You’re often labelled a “change-maker”. Tell us, what’s one thing you would do to change the world?
Give everybody the opportunity to have a conversation that’s free of judgement. There’s a Rumi poem that says; “beyond ideas of wrongdoing and rightdoing, there is a field. I’ll meet you there.” Giving people that opportunity to step back and think about things is a luxury that not everybody has — it would create a lot of change if we gave people that space.
As someone who often takes a stand for the things you believe in, what does Dr. Martens stand for to you?
It’s a brand for people who don’t follow the norm or the rules. I’ve always seen them as linked to ideas of rebellion, revolution and fucking up the status quo.
What’s your Dr. Martens story?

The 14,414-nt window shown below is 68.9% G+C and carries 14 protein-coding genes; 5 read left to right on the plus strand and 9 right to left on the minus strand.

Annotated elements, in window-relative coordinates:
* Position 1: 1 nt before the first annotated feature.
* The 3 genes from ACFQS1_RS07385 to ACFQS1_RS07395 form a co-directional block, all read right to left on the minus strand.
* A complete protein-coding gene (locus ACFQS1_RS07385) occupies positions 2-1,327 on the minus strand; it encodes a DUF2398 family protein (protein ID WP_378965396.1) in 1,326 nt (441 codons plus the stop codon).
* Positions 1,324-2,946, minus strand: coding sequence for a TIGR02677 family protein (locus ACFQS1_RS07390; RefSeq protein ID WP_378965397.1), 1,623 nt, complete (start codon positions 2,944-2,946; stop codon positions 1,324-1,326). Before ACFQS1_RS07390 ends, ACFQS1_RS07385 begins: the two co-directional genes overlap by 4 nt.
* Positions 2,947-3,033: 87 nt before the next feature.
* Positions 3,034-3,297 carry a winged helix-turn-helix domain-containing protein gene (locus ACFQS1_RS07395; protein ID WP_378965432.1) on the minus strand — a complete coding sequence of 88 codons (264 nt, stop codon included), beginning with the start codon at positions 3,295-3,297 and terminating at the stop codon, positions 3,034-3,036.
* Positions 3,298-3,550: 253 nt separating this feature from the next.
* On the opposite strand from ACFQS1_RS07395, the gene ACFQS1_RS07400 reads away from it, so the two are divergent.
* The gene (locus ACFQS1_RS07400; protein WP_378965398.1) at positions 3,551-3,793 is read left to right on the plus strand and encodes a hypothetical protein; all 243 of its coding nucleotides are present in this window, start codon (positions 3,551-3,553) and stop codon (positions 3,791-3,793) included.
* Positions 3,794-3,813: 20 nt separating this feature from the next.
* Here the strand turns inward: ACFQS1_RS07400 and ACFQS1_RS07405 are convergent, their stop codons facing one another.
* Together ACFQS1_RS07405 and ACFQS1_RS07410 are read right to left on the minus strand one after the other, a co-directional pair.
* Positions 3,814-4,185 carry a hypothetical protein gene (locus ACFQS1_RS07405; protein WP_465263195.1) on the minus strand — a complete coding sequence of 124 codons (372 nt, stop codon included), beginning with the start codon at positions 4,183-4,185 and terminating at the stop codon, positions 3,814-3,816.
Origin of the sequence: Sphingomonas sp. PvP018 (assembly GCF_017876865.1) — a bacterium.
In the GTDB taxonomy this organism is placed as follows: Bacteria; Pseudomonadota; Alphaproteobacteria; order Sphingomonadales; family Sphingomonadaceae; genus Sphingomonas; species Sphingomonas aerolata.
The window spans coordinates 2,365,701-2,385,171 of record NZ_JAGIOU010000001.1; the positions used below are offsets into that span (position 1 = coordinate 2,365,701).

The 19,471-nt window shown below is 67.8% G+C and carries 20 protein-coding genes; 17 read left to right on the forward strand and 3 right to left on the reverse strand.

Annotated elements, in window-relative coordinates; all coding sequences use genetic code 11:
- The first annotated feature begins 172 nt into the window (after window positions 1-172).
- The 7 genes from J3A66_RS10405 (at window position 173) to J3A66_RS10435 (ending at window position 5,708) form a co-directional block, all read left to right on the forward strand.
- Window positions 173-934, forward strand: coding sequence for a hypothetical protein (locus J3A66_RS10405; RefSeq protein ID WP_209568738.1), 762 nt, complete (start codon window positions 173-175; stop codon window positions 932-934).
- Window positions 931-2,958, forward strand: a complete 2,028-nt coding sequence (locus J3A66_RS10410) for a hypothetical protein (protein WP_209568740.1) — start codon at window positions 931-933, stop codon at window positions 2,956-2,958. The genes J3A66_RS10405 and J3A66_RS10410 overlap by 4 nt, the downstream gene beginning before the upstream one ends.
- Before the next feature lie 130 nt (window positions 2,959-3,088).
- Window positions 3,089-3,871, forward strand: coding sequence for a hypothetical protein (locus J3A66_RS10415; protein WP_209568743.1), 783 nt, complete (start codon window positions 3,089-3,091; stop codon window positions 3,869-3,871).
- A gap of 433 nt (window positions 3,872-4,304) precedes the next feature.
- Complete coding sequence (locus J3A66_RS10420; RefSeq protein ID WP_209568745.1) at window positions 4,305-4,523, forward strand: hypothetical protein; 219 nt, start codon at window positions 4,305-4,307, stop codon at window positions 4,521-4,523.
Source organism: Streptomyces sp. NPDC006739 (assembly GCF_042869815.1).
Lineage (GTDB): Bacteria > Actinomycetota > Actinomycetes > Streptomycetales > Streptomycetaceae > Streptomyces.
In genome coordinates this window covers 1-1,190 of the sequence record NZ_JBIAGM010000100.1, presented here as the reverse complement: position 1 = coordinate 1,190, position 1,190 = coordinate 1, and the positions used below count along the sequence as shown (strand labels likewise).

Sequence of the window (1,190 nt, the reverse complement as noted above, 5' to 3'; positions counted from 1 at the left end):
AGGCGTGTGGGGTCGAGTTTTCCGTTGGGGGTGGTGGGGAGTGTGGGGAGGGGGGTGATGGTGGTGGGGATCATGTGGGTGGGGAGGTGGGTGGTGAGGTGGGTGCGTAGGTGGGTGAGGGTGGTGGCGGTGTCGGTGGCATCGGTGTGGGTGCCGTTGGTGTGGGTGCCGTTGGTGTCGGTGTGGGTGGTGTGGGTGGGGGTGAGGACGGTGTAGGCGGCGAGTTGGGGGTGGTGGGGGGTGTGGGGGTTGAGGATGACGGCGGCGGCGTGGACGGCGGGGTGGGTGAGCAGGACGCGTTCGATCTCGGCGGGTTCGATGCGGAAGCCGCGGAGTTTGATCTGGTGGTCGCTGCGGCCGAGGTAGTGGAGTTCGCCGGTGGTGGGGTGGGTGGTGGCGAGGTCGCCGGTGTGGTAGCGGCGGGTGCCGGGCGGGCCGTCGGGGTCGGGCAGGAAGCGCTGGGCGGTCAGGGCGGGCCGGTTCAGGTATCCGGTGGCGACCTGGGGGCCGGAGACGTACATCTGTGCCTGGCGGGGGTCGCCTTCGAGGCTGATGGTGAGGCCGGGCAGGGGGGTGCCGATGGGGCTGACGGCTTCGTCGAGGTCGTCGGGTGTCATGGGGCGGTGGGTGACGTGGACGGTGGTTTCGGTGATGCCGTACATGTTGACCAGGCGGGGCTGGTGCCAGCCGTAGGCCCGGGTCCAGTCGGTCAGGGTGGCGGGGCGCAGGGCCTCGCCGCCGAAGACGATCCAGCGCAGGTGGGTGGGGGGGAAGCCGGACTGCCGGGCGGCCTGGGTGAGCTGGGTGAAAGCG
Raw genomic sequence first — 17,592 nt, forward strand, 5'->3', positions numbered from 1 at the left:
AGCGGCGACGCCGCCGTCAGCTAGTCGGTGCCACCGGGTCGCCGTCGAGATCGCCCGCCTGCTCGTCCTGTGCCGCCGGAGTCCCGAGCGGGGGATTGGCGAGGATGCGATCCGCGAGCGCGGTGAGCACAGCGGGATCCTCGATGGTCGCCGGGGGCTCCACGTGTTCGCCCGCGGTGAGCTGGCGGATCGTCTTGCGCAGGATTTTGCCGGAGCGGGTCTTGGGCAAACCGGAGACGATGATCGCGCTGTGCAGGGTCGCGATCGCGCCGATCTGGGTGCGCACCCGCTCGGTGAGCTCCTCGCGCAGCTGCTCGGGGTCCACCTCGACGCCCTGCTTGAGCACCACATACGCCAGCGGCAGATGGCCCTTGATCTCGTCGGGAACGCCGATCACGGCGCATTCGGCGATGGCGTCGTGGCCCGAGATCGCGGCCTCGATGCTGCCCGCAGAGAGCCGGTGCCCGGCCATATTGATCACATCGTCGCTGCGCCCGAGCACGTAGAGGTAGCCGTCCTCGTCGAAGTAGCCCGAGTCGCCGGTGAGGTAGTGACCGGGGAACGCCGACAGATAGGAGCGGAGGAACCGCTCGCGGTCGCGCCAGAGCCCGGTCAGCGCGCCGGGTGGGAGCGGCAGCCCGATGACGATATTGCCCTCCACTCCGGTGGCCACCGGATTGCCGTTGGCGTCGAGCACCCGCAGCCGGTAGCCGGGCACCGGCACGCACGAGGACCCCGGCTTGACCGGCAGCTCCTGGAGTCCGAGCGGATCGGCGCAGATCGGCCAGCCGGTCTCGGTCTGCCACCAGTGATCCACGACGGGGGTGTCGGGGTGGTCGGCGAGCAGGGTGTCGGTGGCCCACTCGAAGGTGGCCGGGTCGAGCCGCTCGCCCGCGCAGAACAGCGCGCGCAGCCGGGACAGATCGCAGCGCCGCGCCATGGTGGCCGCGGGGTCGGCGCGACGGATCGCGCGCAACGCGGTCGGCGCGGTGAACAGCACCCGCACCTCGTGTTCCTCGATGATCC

Dr. Martens has been really supportive of my work and that of my peers doing social justice work. I think they’re really good at sharing their platform and amplifying voices.
The 1461s you’re wearing right now have just turned 60 — are they looking good for their age?
They’re a constant classic. It’s hard to always be at the forefront of fashion and there are certain things we look back at and think “that’s timeless” and there are others that we think should never come back. The 1461s are timeless shoes, you can wear them with any kind of outfit. I’m wearing them with cargos but I’ve got some really nice high-waisted tapered trousers that I can wear them with for a funky 70s throwback. I can see, just like with my other pairs of Dr. Martens, that these are going to get a good wearing.
Loved getting to know Ben? Catch him on Dr. Martens Talking Tough Podcast, where he discusses self care, toxic masculinity and accountability, here
Stay tuned for more Activism At Home stories throughout the month of April. Shop the 1461 at drmartens.com.
8 April 2021